Woodland Cemetery (Monroe, Michigan)

From Wikipedia, the free encyclopedia
Jump to: navigation, search
Woodland Cemetery
Custer family plot, including Boston Custer and Henry Reed
Established 1810
Location 428 Jerome Street
Monroe, Michigan 48161
Country United States
Type Public cemetery (active)
Owned by City of Monroe
Size 10 acres (4 hectares)
No. of graves 6,500+
Find a Grave Woodland Cemetery
The Political Graveyard Woodland Cemetery
Woodland Cemetery
Woodland Cemetery (Monroe, Michigan) is located in Michigan
Woodland Cemetery (Monroe, Michigan)
Location within the state of Michigan
Location 428 Jerome Street
Monroe, Michigan 48161
Coordinates 41°54′26″N 83°23′34″W / 41.90722°N 83.39278°W / 41.90722; -83.39278Coordinates: 41°54′26″N 83°23′34″W / 41.90722°N 83.39278°W / 41.90722; -83.39278
Designated July 21, 1988[1]

Woodland Cemetery, formerly known as Grove Cemetery and Woodlawn Cemetery,[2] is a public, city-owned cemetery located at 428 Jerome Street in southeast Monroe, Michigan. It occupies 10 acres (4 hectares) and contains over 6,500 graves. Founded in 1810, it is one of Michigan’s oldest public cemeteries. Its oldest burials are veterans who served in the American Revolutionary War. Woodland Cemetery was designated as a Michigan Historic Site on July 21, 1988.[1]

Many of Monroe’s earliest settlers, politicians, and war combatants are buried at Woodland Cemetery, including some of those that were killed during the Battle of Frenchtown in 1813. The cemetery contains Monroe veterans from every major war from the American Revolutionary War to the Vietnam War.[1] A notable burial plot belongs to the families of Monroe residents George Armstrong Custer and his wife Elizabeth Bacon Custer, although neither of those two are buried at Woodland Cemetery. His younger brother, Boston Custer, and his nephew, Henry Armstrong Reed, are buried at Woodland Cemetery after having died alongside George Custer at the Battle of the Little Bighorn in the Montana Territory on June 25, 1876.[3]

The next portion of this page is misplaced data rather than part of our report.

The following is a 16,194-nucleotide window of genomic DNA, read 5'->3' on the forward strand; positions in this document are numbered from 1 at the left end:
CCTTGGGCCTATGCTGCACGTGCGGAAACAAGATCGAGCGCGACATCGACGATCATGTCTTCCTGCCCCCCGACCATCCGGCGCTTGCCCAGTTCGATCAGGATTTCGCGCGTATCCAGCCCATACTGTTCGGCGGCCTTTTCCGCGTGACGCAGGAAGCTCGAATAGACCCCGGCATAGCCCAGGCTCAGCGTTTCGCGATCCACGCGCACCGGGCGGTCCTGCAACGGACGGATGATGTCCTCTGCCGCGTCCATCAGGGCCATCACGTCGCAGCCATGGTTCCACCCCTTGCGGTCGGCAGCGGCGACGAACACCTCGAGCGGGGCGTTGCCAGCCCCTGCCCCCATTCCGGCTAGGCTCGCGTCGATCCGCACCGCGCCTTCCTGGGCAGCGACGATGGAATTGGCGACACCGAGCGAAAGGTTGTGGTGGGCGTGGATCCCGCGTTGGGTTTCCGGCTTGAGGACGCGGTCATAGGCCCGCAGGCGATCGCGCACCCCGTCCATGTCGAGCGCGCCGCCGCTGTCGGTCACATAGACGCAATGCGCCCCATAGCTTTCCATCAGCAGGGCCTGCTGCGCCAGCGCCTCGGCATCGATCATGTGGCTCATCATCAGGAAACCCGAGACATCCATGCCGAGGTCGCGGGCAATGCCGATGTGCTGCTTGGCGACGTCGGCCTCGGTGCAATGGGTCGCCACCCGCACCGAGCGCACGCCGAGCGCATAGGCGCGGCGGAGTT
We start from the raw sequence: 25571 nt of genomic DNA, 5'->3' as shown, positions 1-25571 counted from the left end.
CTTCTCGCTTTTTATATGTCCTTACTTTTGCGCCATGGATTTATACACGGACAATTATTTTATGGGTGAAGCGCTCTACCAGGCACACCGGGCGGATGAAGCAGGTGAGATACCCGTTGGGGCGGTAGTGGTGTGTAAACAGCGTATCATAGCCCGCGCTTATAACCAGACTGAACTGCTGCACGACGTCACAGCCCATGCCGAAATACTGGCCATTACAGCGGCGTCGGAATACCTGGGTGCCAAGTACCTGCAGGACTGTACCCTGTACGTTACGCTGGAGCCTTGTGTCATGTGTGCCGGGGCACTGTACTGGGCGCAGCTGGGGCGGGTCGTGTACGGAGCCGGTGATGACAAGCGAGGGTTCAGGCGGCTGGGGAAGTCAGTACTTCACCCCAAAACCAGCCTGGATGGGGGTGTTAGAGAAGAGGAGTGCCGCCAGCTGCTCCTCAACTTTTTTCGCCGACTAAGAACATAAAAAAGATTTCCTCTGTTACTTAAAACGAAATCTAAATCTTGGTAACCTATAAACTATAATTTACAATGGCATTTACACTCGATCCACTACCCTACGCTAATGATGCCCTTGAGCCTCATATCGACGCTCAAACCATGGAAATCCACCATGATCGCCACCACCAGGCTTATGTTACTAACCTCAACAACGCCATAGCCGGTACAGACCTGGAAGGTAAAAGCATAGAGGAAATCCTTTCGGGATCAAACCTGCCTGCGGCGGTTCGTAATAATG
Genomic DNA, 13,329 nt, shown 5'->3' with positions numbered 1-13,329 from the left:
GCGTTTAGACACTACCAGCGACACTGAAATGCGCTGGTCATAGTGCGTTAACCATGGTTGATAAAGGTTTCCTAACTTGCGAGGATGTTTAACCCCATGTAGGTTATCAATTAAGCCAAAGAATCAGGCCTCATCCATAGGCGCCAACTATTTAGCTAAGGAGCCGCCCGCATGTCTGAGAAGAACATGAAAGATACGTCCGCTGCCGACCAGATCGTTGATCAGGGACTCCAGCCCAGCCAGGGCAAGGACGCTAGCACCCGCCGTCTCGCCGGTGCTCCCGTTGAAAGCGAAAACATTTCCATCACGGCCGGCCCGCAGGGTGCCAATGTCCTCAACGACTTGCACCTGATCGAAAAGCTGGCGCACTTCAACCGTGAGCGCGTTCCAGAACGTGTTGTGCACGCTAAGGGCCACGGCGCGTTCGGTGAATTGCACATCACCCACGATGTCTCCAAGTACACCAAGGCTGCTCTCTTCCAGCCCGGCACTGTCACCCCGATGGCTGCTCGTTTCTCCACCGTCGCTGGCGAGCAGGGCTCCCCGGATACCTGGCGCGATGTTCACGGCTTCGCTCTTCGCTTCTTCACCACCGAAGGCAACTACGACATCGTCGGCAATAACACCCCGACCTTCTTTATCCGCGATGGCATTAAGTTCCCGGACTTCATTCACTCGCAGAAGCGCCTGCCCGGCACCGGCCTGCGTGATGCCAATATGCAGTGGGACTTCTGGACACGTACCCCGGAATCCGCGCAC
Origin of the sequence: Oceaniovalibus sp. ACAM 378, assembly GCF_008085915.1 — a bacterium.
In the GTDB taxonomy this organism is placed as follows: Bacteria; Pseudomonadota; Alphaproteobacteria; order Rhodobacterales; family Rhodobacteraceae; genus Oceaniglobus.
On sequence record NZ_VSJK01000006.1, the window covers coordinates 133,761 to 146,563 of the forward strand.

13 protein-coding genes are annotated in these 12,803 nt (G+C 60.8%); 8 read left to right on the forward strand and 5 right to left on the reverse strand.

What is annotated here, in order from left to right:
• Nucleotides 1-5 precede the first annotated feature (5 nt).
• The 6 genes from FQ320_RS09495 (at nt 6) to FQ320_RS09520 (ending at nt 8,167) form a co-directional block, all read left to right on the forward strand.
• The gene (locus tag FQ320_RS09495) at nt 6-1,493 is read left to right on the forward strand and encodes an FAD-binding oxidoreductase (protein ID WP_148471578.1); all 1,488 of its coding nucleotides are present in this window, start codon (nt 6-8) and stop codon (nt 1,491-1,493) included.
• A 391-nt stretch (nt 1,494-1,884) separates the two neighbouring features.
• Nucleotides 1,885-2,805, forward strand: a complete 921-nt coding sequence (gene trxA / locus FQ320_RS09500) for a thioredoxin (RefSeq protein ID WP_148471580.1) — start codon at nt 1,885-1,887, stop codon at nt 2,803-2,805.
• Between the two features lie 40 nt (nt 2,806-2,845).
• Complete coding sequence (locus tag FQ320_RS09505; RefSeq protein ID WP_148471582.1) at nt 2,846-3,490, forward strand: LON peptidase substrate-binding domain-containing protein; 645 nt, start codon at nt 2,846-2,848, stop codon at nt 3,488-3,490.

Woodland Cemetery is located right next to the Zion Cemetery, but the two are separate cemeteries.[4]

Notable burials[edit]


  1. ^ a b c d State of Michigan (2009). "Woodland Cemetery". Retrieved August 2, 2010. 
  2. ^ a b c d e The Political Graveyard (2010). "Woodland Cemetery at the Political Graveyard". Retrieved August 1, 2010. 
  3. ^ a b Raisovich, Eli (2009). "Henry Armstrong (Autie) Reed". Retrieved July 25, 2010. 
  4. ^ Google Maps (2010). "Zion Cemetery (Monroe, Michigan)". Retrieved August 1, 2010. 
  5. ^ United States Congress (2010). "Wing, Austin Eli, (1792–1849)". Retrieved August 2, 2010. 
  6. ^ Find a Grave (2010). "Boston Custer at Find a Grave". Retrieved August 2, 2010. 
  7. ^ United States Congress (2010). "Noble, David Addison, (1802–1876)". Retrieved August 2, 2010. 
  8. ^ United States Congress (2010). "Willits, Edwin, (1830–1896)". Retrieved August 2, 2010. 
  9. ^ The Political Graveyard (2010). "Spalding, George (1836–1915)". Retrieved August 1, 2010. 
  10. ^ Find a Grave (2010). "Robert S. Duncanson at Find a Grave". Retrieved August 2, 2010.